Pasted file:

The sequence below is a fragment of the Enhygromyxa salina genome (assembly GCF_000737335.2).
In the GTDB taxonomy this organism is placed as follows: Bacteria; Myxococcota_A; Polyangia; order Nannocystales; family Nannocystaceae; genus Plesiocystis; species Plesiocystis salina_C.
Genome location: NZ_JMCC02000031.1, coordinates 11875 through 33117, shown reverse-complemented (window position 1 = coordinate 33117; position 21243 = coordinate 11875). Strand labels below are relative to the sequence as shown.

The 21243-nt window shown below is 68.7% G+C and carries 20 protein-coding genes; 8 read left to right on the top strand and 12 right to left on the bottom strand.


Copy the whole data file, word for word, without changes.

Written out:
The sequence below is a fragment of the Enhygromyxa salina genome (assembly GCF_000737335.2).
In the GTDB taxonomy this organism is placed as follows: Bacteria; Myxococcota_A; Polyangia; order Nannocystales; family Nannocystaceae; genus Plesiocystis; species Plesiocystis salina_C.
Genome location: NZ_JMCC02000031.1, coordinates 11875 through 33117, shown reverse-complemented (window position 1 = coordinate 33117; position 21243 = coordinate 11875). Strand labels below are relative to the sequence as shown.

The 21243-nt window shown below is 68.7% G+C and carries 20 protein-coding genes; 8 read left to right on the top strand and 12 right to left on the bottom strand.